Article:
A viewer and a brand have a relationship. Yes, there are conversion factors and impression counts. But that's boring and stuffy. What about that alluring first glance, that swoon of emotional destiny, and the pain of breaking up?
It's not just for lovers. Brands and viewers have always been said to have a relationship, and it's not just figurative.
A brand (let's call her Brandy) is the shy, insecure girl at school. She really wants to get the attention of viewers (let's call him Vie), the popular kid. Vie has his pick of the rest of the class, he can choose any one of them. And even dump them, and choose another. Everyone hates his fickle tastes, but they all desperately want to be with him.
So Brandy watches, as potentially more attractive or at least more charismatic rivals fight for Vie's attention. She's done her homework; knows all his favorite things, his favorite haunts, and his best friends. It's a sign of her dedication, if a slight bit stalker-ish (but no less so than the others).
Brandy tries on different clothes, different poses, and different maneuvers on Vie. Some colors work better than others. Some ice-breaker lines get her farther along than others. It's just a matter of finding that right combination to get him to spend more than five seconds with her.
Finally it happens. He notices her. It's a fleeting and brief first impression, but the seed has been planted. Vie is thinking about her. And maybe not right then, or even later that day, but ultimately later that week he goes to talk to her.
She did it. She converted him over to her cause and got what she wanted: a shot at a date.
Vie's unsure of this girl. He's been with others, and some instances have been better than others. He's feeling her personality out, testing the waters of his compatibility with her. Do they have aligning interests? Does she bring something out in him? If nothing else, is there something he could get out of this fling?
Initially Brandy is just happy Vie is here on this date. It goes well enough, she thinks. They exchange numbers, and she asks if she'll be seeing him again. He swears on it.
There come more dates. He friends her on Facebook, and starts commenting on her status updates. Brandy replies back. It's a pleasant exchange. He changes his social networking status to "In a relationship." They're going steady. Whenever she tries on a new dress or makeup, he's the first to approve of it.
When their interests diverge, Vie makes his voice heard. Brandy listens and acknowledges it, somewhat adjusting. Vie relents. The relationship continues.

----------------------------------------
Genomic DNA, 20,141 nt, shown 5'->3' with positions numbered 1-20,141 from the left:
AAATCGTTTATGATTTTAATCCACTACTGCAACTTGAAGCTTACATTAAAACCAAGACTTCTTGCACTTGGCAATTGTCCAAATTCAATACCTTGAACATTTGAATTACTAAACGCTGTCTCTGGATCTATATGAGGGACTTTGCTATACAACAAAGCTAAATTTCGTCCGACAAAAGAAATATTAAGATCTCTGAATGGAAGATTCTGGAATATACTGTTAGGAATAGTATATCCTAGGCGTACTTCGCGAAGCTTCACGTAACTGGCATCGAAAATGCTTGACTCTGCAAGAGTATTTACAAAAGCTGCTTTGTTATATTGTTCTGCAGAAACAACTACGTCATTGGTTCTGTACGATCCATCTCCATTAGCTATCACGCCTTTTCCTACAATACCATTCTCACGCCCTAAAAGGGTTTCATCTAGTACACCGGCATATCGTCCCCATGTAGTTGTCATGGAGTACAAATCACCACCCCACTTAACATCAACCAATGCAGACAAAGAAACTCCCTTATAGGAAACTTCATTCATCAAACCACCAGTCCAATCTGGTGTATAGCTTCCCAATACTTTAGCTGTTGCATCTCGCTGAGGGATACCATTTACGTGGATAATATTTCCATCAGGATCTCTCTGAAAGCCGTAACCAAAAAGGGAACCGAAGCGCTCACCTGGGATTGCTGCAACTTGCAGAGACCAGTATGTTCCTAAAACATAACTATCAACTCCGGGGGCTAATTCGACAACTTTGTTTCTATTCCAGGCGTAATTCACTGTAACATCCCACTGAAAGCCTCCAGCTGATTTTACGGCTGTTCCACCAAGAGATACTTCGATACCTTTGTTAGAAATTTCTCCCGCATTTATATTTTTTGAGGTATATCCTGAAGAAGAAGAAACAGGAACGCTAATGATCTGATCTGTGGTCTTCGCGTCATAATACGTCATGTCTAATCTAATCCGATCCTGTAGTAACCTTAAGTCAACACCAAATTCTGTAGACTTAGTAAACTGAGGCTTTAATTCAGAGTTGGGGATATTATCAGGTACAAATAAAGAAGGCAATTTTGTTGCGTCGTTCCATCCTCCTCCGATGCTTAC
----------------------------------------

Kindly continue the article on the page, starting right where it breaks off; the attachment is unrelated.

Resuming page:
Brandy and Vie have been together for a while. She's gradually stopped trying new things. He's stopped approving of every little thing she does. They've stopped paying attention to each other on social networks, each doing their own thing. Their interests continue to diverge, even starting to conflict in some places.
Neither of them has really done anything fun together. They haven't shared a laugh in a long while. There hasn't been much in the way of new experiences they can both share in, period. Vie wants to start seeing other women. But Brandy can't stand the thought of Vie going to anyone else.
Brandy starts getting paranoid and really starts snooping around Vie's personal space. Vie really doesn't appreciate this. His fickleness is wearing her down. Her obsessiveness is wearing him down. Ultimately, indifference sets in both of them.
If they're fortunate, they'll both go their separate ways. Otherwise one will dump the other, and they will feel very burned by the experience. The end of their relationship could be a dramatic falling out, perhaps plastered all over Facebook. Vie tells all his friends to avoid Brandy. Brandy vows to avoid anybody remotely like or resembling Vie.
The Happy Alter-Ending
But what if this hadn't happened? What if Brandy respected Vie's personal space and trusted him? What if Vie was more explicitly loyal to Vie, at least in support if nothing else? What if they continued doing new experiences together: Brandy trying new things and Vie participating more in them? What if they hadn't taken each other for granted? What if instead of talking at each other, they listened to their respective concerns and worked to better aid one another?
They would've had a healthy, long-lasting relationship. One with true care and loyalty to one another. A relationship where quality is what matters, more than quantity. Where both Brandy and Vie learn from each other and adapt to one another, instead of forcing the other to shift around them.
So how is an impression much different than a first impression? A conversion that dissimilar from a date? A long-term relationship compared to a... long-term relationship.
In an age where businesses must "be" a personable entity online, the mechanics and dynamics of interpersonal relationships are something to keep dear to one's heart. In this day and age, they apply more than ever.
What do you think? Does a brand and its viewers have a relationship like this, or is it something completely different? Should brands even try to hold customer relations in this manner? Is it cost-effective, or even effective at all? Gives us your deepest thoughts in the comments. And Happy Valentine's Day to you, Internet. We love you.